2. Thanks to everybody who commented here, especially Lorin Stein, who seemed to take a couple of my criticisms in good humor. It’s nice to get so many recommendations of laugh-out-loud novels. (In my brain fog while writing this post on Sunday morning, I completely forgot about one obvious recent example, Percival Everett’s “I Am Not Sidney Poitier.”) It’s nice to know we haven’t run out of funny novels, but I think Stein’s chief concern still has some weight—readers don’t seem to collectively look to a particular comic novel (or novelist) to define our feelings the way people might have with, say, Twain or Vonnegut. It may just be that we’re at the end of the era where fiction writers of any sort can have that kind of widespread cultural effect.

  5. I’m glad someone else mentioned the works of Julie Hecht—I was going to chime in with her (though are her books novels?). It seems to me that comedy doesn’t get its due in the arts as a whole. This is certainly true for film. And I don’t think anyone has mentioned the plight of the funny woman. I notice that nearly all of the authors cited are male. If the male comic novelist has a tough time these days, it’s even worse for the ladies.

  6. Here’s another comic novel that never gets its proper due: Ted Heller’s FUNNYMEN, which is a riff on Martin and Lewis that does its own wonderful and unique thing (his earlier novel SLAB RAT, a satire of the magazine industry, was pretty funny as well.)

    But it is just as telling that the novels I think of when I think “funny” are British – and so even though this blog is devoted to American fiction, I’m recommending Matt Beaumont’s “e”, still one of the funniest novels I have ever read.

  7. Thanks for the note, Edward. Fewer laughs per page than Wodehouse, I agree. But everything makes me laugh less than Wodehouse! Except Mark Twain … and Lipsyte.

  8. Brock Clark’s novel An Arsonist’s Guide To Writers’ Homes In New England was pretty hilarious. I personally find Lydia Millet hilarious, albeit in a veryvery dark ,mordant way. Kate Christensen is funny in the same way that Dawn Powell was funny. Zadie Smith is funny in that antic, hysterical realist fashion, and so is Jonathan Lethem. Though, less recently published, David Gates is grim-as-hell funny, and Mary Robison is funny though in a way that kind of makes you want to lie on the floor and weep. I agree that Infinite Jest is a comic novel, a quintessential social satire, with the ferocious moral seriousness of Swift and Waugh.

  9. I doubt the crowd here would agree with me (although I agree with them on many of the titles mentioned here, particularly Corrections and And Then We came to the End, and I and look forward to reading “The Ask” in 2010), but Garrison Keillor’s Love Me his hilarious (particularly his portrayal of William Shawn), and Chris Elliott wrote two very funny genre send-ups: The Shroud of the Thwacker and Into Hot Air. You might also check out Paper Towns by John Green (YA, yes, but I like it too) and Tom Perrotta’s Little Children and Joe College.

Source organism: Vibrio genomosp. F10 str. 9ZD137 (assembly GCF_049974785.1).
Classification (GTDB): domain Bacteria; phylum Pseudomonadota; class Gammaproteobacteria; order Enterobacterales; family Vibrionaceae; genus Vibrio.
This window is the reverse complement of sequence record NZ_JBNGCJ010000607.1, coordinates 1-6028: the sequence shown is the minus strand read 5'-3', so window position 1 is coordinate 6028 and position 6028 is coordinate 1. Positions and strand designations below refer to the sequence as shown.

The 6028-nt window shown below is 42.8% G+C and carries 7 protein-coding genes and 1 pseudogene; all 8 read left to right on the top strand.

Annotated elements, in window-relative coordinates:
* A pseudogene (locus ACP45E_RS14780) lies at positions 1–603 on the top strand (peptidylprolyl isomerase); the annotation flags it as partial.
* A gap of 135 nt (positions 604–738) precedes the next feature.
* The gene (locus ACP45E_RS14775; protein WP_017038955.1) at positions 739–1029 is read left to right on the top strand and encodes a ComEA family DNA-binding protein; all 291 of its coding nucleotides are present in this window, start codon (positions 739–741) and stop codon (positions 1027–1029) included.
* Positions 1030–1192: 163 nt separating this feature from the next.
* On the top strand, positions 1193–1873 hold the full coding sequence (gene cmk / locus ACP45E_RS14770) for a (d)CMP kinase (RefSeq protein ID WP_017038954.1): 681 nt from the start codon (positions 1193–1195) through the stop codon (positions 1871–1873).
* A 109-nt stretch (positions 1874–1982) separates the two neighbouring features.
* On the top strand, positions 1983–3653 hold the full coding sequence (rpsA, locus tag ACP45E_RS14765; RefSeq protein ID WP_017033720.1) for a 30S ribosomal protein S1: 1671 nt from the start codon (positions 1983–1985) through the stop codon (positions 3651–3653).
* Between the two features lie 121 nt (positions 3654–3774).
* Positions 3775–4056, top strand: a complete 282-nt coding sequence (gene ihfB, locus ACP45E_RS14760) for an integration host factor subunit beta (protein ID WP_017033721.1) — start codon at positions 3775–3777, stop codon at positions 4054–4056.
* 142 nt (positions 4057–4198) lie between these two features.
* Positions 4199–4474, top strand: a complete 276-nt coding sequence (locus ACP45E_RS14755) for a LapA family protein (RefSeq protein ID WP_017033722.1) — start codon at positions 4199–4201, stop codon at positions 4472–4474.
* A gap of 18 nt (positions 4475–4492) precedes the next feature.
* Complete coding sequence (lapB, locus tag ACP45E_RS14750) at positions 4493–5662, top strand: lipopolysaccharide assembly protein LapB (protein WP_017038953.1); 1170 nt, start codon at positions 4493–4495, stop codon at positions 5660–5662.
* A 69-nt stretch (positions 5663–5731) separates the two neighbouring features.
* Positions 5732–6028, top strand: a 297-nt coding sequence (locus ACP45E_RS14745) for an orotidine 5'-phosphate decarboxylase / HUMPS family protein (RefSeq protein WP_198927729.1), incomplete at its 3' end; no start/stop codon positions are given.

10. Mmm. Mark, you speculate:

    “It may just be that we’re at the end of the era where fiction writers of any sort can have that kind of widespread cultural effect.”

    The shift caused and enabled by the internet does read like chaos– for the old structures of commercial publishing (agents sifting the chaff to sell books to the ten big houses, where 4 of 5 of those books lose money against the one that does decently), for the old venues and institutions of critical response (the papers, magazines, Kirkus, and even universities), for the average, traditionally educated person. But I think you underestimate the way the new eventually rises up to replicate the function of the old. There will be new forms, but fiction isn’t going away, and it isn’t receding to the margins. It’s just a bit lost in the noise of this liminal space we occupy.

  11. I can’t believe I’m agreeing with Ed Champion, but Jess Walter’s latest is damn funny.

    The saddest thing for me in all of this is that I read “The Ask” last month and think it might be the most disappointing follow-up to a true work of excellence I have ever read. Home Land stands as one of my favorite books of the 00s. The heart and vibrancy of that book is lost in The Ask. I may have laughed a few times, but I’m not going to start gauging works of literature on a laugh/minute scale.

  12. Hey Mark,

    I think you make great points about the comic novel, although I recall an old Charlie Rose interview with David Foster Wallace in which Wallace seemed to take issue with how seriously certain unnamed contemporary lit seemed to take itself, while simultaneously acknowledging the limitations of satire — and how satire as with so many things had been co-opted and in effect made far less effective by mainstream commercial-driven culture. Funny for that to be coming from Wallace who seemed to make comedy (and especially satire and irony) work so effortlessly in novels like “The Broom of the System” and “Infinite Jest.” Basically, writers do find a way to be funny. And the best of them take it as seriously as whatever other elements they include in their stories.

    BUT, I have to disagree with your — sorry — glib assessment of “The Great American Novel.” The problem with that was it was way too ahead of its time. It’s a scathing, hilarious critique of baseball and American social mores by extension that seems even more relevant today, as it places in conflict characters who seem to understand the import of abandoning conventional wisdom in a sport that has lived and died by it, and taken a more nuanced statistical look at how the game can most effectively be played — with all parties sounding more or less like lunatics by the novel’s end. Plus the Gil Gamesh saga is really fantastic. I think anybody who has a smallish interest in baseball and likes things that are funny will agree. But “TGAN” deserves another look.

    1. Thanks, Matt. You’re the second person who’s kicked me around a little for not enjoying TGAN, and its boosters are enthusiastic enough to make me wonder if I may have read it wrong the first time around. But I think I just never meshed with Roth’s kind of humor during that period. (Excepting Portnoy’s Complaint, of course.) I’m willing to revisit it, but I’m more likely to get to a Roth book I haven’t read, like “Letting Go,” before that happens.